(Adds details on executives, background on case)
By Angus Berwick and Marianna Parraga
CARACAS/MEXICO CITY, Dec 9 (Reuters) - Venezuela has granted house arrest to six executives of U.S. refiner Citgo, a unit of Venezuelan state oil company PDVSA, who were jailed on corruption charges in Caracas in late 2017, three sources close to the case said on Monday.
U.S. Vice President Mike Pence and two U.S. senators had called on Venezuelan President Nicolas Maduro to release the six men, most of them U.S. citizens, citing concerns about their health.
Neither Venezuela’s information ministry nor its chief prosecutor’s office immediately responded to requests for comment. Citgo and the U.S. State Department also did not return requests to comment.
Former Citgo vice presidents Jose Luis Zambrano, Alirio Zambrano, Jorge Toledo, Tomeu Vadell and Gustavo Cardenas, and former President Jose Pereira had been arrested in November 2017 after being called into a meeting at the Caracas office of Petróleos de Venezuela, S.A., known as PDVSA.
The executives were accused of crimes including embezzlement, money laundering and conspiracy in connection with a never-concluded agreement to refinance Citgo debt. A Venezuelan court in June ruled that the six men should stand trial.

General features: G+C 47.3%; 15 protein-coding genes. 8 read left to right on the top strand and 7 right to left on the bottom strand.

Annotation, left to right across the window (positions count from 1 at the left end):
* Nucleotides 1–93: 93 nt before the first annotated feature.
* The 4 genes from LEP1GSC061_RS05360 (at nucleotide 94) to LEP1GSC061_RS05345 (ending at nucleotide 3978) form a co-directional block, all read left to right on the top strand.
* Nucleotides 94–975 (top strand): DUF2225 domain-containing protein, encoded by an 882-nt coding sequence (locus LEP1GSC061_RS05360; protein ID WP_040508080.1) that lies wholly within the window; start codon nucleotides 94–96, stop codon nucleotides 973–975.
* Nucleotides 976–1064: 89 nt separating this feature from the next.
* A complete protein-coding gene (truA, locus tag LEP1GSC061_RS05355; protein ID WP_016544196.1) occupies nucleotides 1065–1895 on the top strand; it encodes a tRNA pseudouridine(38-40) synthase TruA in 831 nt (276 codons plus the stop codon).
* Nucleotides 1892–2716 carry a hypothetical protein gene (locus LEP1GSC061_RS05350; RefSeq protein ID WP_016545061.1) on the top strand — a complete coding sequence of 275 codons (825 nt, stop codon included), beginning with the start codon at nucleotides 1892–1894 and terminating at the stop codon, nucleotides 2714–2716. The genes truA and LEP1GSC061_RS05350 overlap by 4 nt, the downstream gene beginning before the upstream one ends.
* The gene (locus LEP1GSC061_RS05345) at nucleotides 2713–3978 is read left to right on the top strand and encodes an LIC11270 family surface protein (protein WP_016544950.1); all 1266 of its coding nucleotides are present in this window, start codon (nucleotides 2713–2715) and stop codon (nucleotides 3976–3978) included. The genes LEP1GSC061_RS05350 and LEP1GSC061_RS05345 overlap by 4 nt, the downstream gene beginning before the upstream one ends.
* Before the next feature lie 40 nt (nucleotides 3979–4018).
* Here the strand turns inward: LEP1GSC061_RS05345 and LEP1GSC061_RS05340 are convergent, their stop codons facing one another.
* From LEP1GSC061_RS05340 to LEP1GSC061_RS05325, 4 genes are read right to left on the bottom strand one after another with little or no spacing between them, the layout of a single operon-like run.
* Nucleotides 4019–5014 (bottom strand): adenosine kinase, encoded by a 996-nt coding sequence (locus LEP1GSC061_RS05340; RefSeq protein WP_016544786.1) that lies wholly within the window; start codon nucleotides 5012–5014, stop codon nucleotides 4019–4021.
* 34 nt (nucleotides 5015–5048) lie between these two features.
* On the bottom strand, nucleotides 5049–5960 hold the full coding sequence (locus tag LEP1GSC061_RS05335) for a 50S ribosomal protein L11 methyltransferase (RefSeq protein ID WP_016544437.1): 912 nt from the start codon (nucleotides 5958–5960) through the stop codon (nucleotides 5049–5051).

The conditions of their release on Monday from a detention center in Caracas run by Venezuela’s military intelligence service prevent them from leaving the country, one source close to the men’s defense team said.
Early this year, a group of 13 of the men’s family members and lawyers wrote an open letter to the U.S. government asking the State Department and lawmakers to help win their release. Pence then met with their family members in April.
The men had “been forced to sleep with the lights on and experience severe heat, lack of air circulation, constant and untreated sickness, overcrowding, malnutrition, and seeing less than 30 minutes of sunlight per month,” their families wrote in the letter.
Their arrests formed part of Maduro’s self-declared corruption crackdown at PDVSA that led to dozens of executives being jailed, including former Citgo and PDVSA President Nelson Martinez. Martinez died in custody last December.
Venezuela opposition leader Juan Guaido took control of Houston-based Citgo, the government’s crown jewel overseas asset, earlier this year after Washington recognized him as the country’s legitimate president.
Guaido won the backing of the United States and some 50 other countries in January, but Maduro retains control of most state functions and the Venezuelan operations of PDVSA, which are under U.S-imposed sanctions. (Reporting by Angus Berwick and Luc Cohen in Caracas, and by Marianna Parraga in Mexico City; Editing by Richard Chang)